There’s no way to sugarcoat or otherwise downplay the challenges and adversity linked with divorce in most instances.
For most people, notes one proven North Texas family law legal source, marital dissolution “is a difficult process.”
And that is understandable, right? Although some splitting couples are able to quickly end failed marriages in a largely uncontested manner, sticking points and matters of dispute are far more commonplace in Texas decouplings and other divorces nationally.
Candidly, there is often much to disagree about. The above source notes that the goal of “getting from point A to point B” on varied matters is often easier said than done.
Customary points of contention during the divorce process
Family law issues are dynamic and case-specific. Every divorce is flatly unique, with matters needing to be resolved spanning broad territory. Key focal points often revolve around issues ranging from child custody/visitation and spousal maintenance (alimony) to property division and more.
Such matters can singly or collectively ratchet up stress levels in a big way. And the tension they spawn can seem to grow exponentially, given the formal nature of divorce and its legally overseen nature. Participants can easily fixate on the details while ignoring something very important.
Self-care: Don’t forget about this key divorce imperative.
You’re not a machine, obviously, but your body often acts like one and interacts with your mind and emotions in highly varied ways. Obviously, that integrated interaction can be affected significantly if you’re dealing squarely with divorce stressors.
That can make for real challenges, which any person needs to effectively manage in order to operate optimally during the divorce process and promote a best-case outcome.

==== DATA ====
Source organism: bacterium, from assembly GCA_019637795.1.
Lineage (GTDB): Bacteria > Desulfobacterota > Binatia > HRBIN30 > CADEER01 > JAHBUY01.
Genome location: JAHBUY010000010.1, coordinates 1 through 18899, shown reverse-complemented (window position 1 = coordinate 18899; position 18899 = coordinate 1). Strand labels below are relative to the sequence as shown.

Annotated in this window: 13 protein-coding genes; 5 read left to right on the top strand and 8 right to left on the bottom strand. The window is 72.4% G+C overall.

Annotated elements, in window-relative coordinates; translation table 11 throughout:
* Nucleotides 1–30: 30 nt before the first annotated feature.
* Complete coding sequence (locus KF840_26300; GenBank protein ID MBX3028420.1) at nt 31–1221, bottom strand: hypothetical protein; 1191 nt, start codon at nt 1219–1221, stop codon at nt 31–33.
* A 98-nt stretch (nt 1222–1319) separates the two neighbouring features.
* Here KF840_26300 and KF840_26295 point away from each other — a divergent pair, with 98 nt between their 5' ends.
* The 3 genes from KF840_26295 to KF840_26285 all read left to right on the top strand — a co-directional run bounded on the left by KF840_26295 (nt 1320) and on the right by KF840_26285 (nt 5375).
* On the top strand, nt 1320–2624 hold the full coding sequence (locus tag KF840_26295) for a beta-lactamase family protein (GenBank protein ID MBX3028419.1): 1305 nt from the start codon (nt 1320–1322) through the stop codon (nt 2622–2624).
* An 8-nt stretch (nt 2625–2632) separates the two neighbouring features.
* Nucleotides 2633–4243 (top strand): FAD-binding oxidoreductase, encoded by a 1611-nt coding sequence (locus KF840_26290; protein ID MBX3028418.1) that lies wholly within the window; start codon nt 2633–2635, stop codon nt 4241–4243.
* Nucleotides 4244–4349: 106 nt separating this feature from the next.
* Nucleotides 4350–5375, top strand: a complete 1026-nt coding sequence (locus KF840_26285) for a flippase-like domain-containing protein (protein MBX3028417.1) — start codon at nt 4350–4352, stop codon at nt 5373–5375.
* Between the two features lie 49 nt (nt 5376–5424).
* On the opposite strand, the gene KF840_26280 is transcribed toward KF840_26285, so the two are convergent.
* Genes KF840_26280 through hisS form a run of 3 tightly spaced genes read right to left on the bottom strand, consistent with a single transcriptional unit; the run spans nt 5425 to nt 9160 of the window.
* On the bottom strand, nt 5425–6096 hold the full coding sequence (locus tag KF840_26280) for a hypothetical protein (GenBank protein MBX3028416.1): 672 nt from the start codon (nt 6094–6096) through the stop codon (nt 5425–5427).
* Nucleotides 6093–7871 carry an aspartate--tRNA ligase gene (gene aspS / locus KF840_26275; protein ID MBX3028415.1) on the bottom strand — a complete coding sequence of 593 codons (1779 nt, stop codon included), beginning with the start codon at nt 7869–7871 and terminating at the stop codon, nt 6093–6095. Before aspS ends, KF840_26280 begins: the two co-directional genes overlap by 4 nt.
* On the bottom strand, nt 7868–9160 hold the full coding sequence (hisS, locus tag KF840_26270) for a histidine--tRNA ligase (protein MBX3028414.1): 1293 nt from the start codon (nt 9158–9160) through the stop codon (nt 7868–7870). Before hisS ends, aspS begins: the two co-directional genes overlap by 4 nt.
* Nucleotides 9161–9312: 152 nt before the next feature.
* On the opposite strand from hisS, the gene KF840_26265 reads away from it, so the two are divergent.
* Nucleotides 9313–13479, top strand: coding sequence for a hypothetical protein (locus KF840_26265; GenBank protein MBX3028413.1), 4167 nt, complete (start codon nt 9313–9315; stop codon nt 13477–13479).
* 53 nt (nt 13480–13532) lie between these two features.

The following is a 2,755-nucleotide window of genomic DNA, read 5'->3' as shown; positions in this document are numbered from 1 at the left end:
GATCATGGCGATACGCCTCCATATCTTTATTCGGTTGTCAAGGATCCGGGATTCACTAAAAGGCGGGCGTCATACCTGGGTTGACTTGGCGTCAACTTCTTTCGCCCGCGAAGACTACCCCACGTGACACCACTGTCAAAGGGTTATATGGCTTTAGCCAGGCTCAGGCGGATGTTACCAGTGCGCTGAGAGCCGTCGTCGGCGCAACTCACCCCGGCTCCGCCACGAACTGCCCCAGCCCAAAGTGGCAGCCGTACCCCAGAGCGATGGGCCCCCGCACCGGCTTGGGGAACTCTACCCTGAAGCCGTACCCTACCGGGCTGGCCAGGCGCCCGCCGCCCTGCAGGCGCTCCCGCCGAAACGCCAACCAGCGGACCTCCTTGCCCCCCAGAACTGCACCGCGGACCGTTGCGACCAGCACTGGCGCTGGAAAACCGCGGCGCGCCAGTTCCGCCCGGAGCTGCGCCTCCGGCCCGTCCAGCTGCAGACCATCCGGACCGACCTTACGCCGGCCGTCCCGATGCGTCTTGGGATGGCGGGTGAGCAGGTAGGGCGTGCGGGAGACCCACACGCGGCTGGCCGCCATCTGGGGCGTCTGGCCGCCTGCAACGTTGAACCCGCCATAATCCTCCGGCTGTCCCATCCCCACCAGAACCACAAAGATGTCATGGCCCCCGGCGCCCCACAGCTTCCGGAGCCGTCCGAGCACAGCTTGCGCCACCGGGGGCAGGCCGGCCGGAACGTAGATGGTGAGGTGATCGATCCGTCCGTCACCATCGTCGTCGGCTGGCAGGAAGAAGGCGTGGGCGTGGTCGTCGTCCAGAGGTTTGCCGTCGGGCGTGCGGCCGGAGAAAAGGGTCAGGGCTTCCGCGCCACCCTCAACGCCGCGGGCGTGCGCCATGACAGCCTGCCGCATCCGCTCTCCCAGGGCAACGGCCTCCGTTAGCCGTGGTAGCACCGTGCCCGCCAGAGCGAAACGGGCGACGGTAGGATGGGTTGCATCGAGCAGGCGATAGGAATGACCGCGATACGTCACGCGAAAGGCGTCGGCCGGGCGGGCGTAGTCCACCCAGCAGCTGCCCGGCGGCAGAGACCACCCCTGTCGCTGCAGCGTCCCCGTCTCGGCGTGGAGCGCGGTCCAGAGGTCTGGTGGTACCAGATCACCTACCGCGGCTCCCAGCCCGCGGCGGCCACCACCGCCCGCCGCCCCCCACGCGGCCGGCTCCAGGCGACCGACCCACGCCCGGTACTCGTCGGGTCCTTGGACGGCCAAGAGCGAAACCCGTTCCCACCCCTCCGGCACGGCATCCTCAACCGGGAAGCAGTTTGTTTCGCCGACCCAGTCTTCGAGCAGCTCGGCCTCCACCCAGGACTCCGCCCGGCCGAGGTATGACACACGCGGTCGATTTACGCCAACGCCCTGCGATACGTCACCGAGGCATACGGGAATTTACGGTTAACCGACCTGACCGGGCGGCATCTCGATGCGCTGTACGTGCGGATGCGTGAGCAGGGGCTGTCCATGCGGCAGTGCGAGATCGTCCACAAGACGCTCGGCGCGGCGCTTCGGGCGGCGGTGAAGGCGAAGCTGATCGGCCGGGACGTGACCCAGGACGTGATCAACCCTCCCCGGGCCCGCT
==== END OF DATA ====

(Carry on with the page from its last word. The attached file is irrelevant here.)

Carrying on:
One long-experienced psychologist with a special focus on divorce hurdles underscores for readers in a Divorce Magazine article how vital it is for an impending-ex to get a handle on stress and maintain good mental health. She offers up a number of tips, including these:
- Identifying key stress catalysts and then taking concrete actions to minimize their effects
- Giving in a bit to heightened emotions (translated: a good cry can be tremendously stress-relieving and therapeutic)
- Learning to forgive past wrongs to the greatest degree possible (relevant to both your and your spouse’s behaviors)
- Unwinding (whatever works, e.g., walks, workouts, meditation, music, cooking, time spent with loved ones and friends)
- Counseling (professional help can make a huge difference)
- Projecting realistically (seeing the post-divorce future in a positive way)
“Life is dynamic, nothing stays constant,” notes the Divorce Magazine author. “Mindfully go with the flow and believe in a better future for you.”